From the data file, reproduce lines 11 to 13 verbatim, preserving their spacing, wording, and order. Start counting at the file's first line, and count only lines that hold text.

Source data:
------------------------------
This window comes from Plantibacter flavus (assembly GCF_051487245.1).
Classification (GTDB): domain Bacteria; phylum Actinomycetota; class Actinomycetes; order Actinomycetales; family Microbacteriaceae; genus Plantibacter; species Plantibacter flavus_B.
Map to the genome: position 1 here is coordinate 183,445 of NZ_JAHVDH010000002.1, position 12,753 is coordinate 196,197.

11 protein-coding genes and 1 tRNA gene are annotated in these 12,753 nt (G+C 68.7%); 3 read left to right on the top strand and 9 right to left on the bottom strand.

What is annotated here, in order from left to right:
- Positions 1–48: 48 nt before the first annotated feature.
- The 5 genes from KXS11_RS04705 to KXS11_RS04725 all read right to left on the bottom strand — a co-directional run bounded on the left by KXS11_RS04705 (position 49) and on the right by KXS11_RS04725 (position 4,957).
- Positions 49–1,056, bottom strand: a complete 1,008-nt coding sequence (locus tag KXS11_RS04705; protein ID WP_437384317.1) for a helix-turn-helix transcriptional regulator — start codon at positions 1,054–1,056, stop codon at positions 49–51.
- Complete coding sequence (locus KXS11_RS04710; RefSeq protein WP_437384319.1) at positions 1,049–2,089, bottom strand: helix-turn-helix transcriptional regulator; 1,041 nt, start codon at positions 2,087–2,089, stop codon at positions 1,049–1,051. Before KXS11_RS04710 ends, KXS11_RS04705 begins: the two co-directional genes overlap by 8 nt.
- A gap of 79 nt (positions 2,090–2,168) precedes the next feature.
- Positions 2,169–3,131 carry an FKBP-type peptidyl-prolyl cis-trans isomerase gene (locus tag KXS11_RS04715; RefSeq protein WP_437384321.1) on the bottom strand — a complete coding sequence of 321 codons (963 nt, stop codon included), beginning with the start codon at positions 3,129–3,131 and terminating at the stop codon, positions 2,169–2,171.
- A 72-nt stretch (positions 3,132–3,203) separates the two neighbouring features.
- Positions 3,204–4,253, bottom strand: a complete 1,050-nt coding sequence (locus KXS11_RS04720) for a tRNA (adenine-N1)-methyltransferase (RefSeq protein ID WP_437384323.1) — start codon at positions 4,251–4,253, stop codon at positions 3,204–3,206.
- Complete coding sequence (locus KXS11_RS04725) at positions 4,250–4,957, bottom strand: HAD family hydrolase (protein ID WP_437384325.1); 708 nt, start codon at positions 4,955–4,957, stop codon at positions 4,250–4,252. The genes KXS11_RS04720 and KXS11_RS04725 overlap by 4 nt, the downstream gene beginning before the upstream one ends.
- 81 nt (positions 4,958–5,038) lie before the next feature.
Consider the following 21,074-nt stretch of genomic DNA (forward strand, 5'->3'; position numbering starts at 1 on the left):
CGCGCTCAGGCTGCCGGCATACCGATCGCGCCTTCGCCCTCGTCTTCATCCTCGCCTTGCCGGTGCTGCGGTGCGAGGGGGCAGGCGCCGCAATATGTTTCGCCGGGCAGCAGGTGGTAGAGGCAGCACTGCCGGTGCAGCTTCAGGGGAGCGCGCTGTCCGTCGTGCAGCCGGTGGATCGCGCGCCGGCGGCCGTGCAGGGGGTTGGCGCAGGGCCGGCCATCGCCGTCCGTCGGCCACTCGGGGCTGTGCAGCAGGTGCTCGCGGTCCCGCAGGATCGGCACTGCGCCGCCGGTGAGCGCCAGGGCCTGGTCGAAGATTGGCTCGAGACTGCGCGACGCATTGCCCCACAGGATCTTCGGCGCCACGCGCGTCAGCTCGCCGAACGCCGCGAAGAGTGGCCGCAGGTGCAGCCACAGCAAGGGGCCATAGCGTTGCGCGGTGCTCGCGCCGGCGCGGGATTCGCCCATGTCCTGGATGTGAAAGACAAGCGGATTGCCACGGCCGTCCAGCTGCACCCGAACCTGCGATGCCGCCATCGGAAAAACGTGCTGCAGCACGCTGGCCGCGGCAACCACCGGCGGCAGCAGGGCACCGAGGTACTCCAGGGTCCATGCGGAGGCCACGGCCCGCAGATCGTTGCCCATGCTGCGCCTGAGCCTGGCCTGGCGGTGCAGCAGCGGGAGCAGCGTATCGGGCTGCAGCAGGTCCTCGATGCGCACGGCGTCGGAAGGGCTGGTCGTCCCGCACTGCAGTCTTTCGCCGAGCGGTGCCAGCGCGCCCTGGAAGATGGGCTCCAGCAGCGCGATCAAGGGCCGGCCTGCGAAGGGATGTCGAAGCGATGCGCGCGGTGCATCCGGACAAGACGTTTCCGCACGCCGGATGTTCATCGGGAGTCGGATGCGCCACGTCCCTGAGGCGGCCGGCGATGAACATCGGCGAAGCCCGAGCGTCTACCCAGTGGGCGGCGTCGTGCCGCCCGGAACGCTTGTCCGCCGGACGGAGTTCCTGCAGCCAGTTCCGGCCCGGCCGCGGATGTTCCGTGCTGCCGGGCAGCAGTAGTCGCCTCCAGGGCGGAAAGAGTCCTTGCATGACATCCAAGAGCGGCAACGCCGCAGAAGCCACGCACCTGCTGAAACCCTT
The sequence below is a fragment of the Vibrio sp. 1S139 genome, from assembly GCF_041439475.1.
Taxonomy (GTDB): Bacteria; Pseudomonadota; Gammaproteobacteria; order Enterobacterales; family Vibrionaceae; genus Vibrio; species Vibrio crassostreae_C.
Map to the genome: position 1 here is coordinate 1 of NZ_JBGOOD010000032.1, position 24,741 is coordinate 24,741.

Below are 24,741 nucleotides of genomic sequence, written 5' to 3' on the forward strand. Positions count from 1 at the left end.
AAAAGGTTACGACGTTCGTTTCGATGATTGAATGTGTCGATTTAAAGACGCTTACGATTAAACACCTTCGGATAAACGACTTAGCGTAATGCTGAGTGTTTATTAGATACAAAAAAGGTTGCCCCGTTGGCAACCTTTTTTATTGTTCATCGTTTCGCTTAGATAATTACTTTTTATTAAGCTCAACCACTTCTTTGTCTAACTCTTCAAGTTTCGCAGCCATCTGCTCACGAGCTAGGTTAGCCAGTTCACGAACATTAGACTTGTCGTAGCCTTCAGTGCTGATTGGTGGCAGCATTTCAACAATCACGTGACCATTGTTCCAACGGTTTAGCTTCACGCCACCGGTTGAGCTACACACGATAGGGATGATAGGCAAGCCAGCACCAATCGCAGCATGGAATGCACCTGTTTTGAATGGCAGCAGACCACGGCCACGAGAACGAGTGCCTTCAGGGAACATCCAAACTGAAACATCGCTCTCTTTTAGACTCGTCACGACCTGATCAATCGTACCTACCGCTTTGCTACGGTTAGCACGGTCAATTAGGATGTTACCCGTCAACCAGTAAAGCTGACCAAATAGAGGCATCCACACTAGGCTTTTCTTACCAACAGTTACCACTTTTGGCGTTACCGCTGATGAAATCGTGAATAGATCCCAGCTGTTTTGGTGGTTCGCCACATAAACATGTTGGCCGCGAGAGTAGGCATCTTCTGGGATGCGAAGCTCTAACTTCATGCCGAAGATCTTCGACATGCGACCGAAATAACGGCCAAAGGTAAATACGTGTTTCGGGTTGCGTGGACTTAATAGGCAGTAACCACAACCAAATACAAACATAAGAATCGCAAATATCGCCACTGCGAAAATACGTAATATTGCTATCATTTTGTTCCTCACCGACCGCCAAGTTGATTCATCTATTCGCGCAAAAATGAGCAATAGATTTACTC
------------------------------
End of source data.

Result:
- Positions 2,169–3,131 carry an FKBP-type peptidyl-prolyl cis-trans isomerase gene (locus tag KXS11_RS04715; RefSeq protein WP_437384321.1) on the bottom strand — a complete coding sequence of 321 codons (963 nt, stop codon included), beginning with the start codon at positions 3,129–3,131 and terminating at the stop codon, positions 2,169–2,171.
- A 72-nt stretch (positions 3,132–3,203) separates the two neighbouring features.
- Positions 3,204–4,253, bottom strand: a complete 1,050-nt coding sequence (locus KXS11_RS04720) for a tRNA (adenine-N1)-methyltransferase (RefSeq protein ID WP_437384323.1) — start codon at positions 4,251–4,253, stop codon at positions 3,204–3,206.